* Security Threads: The two embedded security threads run criss-cross and are now located to the right of the portrait on the redesigned $2 bill. The letters "USA" followed by a motion-shifting number "2" in an alternating pattern along with a holographic U.S. Flag are visible along the threads from both sides of the bill. The threads glow a trippin' shade of purple when held under ultraviolet light and changes to red when viewed at a 30-degree angle. This thread feature alone costs the treasury about $1.78 per bill to produce.

As with the redesigned $5, $10, $20 and $50 bills that preceded it, the new $2 bill features an American symbol of freedom printed in the background. The Great Seal of the United States, featuring an eagle and shield, is printed in pink on the front of the bill. Additional gratuitous design elements include:

* The large, easy-to-read number "2" in the lower right corner on the back of the bill, which theoretically helps those with visual impairments distinguish the denomination, has been enlarged in the new $2 bill design and is printed in highly unpopular pink ink.

* The oval borders around President Jefferson's portrait on the front and the Declaration of Independence vignette on the back have been removed. Both engravings have been enhanced. Jefferson's new portrait makes him look less careworn.

* Despite the fact it looks stupid, small yellow "02"s are printed to the left of the portrait on the front of the bill and throughout the Declaration of Independence vignette on the back.

* Also, The words "Silver Certificate" have been removed.

The new $2 bill's most hebetudinous design difference is the addition of light pink in the center of the bill, which blends into off-white near the edges. Because color can be duplicated, consumers and cash-handlers should use the key security features – on the new $2 bill, the watermarks and security threads – not color, to check the authenticity of paper money.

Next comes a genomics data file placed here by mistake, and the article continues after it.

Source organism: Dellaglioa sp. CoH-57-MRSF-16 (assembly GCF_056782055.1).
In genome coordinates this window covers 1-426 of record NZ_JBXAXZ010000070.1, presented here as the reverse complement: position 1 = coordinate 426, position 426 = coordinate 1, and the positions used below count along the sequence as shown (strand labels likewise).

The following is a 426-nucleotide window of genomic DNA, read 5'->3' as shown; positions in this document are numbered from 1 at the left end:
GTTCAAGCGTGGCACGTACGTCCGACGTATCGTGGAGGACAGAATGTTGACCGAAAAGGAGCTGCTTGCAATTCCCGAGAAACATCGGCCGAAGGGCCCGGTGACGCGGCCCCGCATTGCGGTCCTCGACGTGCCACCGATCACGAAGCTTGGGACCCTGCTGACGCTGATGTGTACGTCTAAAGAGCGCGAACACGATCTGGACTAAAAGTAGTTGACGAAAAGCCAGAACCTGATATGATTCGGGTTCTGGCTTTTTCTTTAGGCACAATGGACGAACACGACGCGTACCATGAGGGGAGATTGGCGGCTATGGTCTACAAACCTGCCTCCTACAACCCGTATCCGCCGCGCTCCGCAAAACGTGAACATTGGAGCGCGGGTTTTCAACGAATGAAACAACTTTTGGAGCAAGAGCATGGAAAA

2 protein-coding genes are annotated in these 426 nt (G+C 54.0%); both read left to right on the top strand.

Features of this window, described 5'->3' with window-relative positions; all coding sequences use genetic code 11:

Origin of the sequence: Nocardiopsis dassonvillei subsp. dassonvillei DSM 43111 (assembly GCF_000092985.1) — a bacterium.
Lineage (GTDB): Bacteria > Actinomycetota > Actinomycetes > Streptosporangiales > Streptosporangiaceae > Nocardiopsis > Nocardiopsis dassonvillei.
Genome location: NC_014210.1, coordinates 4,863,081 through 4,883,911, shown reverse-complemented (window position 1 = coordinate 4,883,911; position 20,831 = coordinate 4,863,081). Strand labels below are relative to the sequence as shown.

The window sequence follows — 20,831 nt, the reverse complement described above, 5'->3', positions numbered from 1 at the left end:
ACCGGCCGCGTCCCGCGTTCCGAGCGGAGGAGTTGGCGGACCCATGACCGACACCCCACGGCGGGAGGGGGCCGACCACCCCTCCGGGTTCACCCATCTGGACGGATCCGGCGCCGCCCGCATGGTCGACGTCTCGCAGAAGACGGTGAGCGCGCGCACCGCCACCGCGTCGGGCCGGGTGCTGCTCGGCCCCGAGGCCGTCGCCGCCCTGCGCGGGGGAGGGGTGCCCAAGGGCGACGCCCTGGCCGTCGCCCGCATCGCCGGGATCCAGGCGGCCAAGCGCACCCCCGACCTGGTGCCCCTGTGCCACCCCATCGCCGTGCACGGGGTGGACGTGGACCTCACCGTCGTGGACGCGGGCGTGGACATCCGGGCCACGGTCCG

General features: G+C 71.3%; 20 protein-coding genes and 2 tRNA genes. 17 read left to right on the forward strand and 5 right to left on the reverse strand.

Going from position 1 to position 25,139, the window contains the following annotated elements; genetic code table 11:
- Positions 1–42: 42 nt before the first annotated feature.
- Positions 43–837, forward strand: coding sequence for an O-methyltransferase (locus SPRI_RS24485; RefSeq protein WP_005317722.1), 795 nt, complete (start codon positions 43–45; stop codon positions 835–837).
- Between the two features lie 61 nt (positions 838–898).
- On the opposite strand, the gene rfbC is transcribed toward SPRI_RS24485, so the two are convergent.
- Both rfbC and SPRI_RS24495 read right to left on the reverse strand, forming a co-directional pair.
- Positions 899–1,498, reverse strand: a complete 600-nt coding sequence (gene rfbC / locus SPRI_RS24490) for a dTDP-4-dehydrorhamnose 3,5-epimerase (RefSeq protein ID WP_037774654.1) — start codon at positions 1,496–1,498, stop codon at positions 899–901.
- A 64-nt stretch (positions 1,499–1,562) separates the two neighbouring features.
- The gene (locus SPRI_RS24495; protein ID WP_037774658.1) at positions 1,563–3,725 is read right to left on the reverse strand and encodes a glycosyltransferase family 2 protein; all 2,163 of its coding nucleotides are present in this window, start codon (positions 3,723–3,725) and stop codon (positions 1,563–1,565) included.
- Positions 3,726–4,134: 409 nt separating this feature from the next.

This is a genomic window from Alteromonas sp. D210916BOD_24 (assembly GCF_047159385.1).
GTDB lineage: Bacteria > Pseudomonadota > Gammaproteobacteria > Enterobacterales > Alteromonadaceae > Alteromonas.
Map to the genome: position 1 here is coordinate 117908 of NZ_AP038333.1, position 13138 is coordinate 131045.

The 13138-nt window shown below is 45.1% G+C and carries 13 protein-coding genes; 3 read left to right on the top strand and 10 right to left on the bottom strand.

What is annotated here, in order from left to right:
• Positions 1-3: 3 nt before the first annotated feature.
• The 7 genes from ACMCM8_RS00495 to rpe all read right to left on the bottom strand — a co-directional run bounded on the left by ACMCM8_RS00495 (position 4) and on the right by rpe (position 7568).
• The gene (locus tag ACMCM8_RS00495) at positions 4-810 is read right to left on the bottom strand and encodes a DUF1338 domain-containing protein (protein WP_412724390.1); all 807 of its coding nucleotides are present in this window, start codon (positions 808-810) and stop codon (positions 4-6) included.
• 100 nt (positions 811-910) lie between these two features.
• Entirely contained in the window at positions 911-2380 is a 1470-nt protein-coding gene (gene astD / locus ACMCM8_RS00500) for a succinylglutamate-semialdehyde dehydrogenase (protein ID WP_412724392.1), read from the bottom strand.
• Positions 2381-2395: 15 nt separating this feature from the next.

Fun facts:

* The reason for the 0's to be there on the yellow "02"s is not because the Bureau of Engraving and Printing likes to carelessly throw around insignificant digits. We request that mathematicians please stop sending us hate mail. It's really an anti-counterfeit method called "EURion Constellation." We'd tell you all about it, but we're lazy, so we'll link to the Wikipedia article.

* Vending Machines still won't take them (unless you're buying a coke at Monticello).

* All the new anti-counterfeit measures are nice and everything, but it's not like anyone will ever try to fake one.

* If a $2 bill could talk, it also would say, "Goodbye!"

* 50,000 will be minted in 2008.

* Roughly 49,500 of them will be bought by collectors forthwith.

* Contrary to urban legend, a Where's Waldo is not hiding in the Declaration of Independence depiction on the back. Instead, look for William Whipple and Button Gwinnett.

* The new bills will be printed in one press at the U.S. Treasury location in Fort Worth, TX on alternate Thursdays.

* You'll still likely never see one.

* If you happen to get one and try to spend it, the dude behind the counter at Taco Bell won't believe it's real.

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2 Comments:

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4:15 AM